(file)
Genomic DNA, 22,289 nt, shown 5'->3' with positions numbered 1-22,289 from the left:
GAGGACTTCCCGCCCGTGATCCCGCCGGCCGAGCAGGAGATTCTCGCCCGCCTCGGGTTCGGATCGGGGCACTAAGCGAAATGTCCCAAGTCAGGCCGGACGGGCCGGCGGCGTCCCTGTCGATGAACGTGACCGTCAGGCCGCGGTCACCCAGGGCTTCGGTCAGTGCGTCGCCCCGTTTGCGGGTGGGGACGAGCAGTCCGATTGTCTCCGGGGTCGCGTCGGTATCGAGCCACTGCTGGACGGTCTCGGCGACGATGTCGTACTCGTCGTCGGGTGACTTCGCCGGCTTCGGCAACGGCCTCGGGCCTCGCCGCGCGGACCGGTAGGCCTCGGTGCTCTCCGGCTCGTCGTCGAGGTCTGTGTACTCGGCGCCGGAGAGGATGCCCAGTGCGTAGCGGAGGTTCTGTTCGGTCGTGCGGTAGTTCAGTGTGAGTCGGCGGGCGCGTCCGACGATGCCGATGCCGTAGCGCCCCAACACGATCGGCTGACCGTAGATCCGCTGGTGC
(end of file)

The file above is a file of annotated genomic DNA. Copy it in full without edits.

Genomic DNA, 22,289 nt, shown 5'->3' with positions numbered 1-22,289 from the left:
GAGGACTTCCCGCCCGTGATCCCGCCGGCCGAGCAGGAGATTCTCGCCCGCCTCGGGTTCGGATCGGGGCACTAAGCGAAATGTCCCAAGTCAGGCCGGACGGGCCGGCGGCGTCCCTGTCGATGAACGTGACCGTCAGGCCGCGGTCACCCAGGGCTTCGGTCAGTGCGTCGCCCCGTTTGCGGGTGGGGACGAGCAGTCCGATTGTCTCCGGGGTCGCGTCGGTATCGAGCCACTGCTGGACGGTCTCGGCGACGATGTCGTACTCGTCGTCGGGTGACTTCGCCGGCTTCGGCAACGGCCTCGGGCCTCGCCGCGCGGACCGGTAGGCCTCGGTGCTCTCCGGCTCGTCGTCGAGGTCTGTGTACTCGGCGCCGGAGAGGATGCCCAGTGCGTAGCGGAGGTTCTGTTCGGTCGTGCGGTAGTTCAGTGTGAGTCGGCGGGCGCGTCCGACGATGCCGATGCCGTAGCGCCCCAACACGATCGGCTGACCGTAGATCCGCTGGTGC